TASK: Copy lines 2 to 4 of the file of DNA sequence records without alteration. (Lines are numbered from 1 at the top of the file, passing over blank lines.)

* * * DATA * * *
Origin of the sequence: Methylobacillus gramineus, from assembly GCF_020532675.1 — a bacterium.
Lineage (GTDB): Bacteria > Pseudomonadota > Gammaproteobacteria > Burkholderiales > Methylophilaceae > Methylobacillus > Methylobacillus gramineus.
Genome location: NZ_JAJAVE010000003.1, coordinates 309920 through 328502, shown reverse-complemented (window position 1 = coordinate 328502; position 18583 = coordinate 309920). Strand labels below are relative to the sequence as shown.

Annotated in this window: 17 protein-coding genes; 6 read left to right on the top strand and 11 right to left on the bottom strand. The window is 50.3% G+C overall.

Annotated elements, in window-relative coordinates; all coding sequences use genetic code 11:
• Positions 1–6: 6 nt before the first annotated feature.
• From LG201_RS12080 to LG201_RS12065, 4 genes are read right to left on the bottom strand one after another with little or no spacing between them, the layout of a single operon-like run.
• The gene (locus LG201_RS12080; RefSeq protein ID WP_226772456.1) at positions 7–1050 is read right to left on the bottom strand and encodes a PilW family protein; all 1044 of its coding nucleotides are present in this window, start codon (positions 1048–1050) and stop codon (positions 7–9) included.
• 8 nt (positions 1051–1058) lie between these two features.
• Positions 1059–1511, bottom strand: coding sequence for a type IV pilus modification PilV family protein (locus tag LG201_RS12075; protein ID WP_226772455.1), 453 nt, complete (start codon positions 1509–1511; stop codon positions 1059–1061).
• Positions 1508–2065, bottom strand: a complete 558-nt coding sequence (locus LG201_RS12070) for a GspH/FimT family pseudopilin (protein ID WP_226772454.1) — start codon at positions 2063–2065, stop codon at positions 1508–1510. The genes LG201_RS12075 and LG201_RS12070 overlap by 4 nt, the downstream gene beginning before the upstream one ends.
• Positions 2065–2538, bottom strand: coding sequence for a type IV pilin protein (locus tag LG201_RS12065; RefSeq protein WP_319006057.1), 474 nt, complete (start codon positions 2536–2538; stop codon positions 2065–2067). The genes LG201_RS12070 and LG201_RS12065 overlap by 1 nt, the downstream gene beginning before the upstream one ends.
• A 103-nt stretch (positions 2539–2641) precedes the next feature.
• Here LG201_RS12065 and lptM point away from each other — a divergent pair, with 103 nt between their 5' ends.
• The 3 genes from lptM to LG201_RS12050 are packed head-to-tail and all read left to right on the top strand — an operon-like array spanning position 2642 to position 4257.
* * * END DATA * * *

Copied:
Lineage (GTDB): Bacteria > Pseudomonadota > Gammaproteobacteria > Burkholderiales > Methylophilaceae > Methylobacillus > Methylobacillus gramineus.
Genome location: NZ_JAJAVE010000003.1, coordinates 309920 through 328502, shown reverse-complemented (window position 1 = coordinate 328502; position 18583 = coordinate 309920). Strand labels below are relative to the sequence as shown.

Annotated in this window: 17 protein-coding genes; 6 read left to right on the top strand and 11 right to left on the bottom strand. The window is 50.3% G+C overall.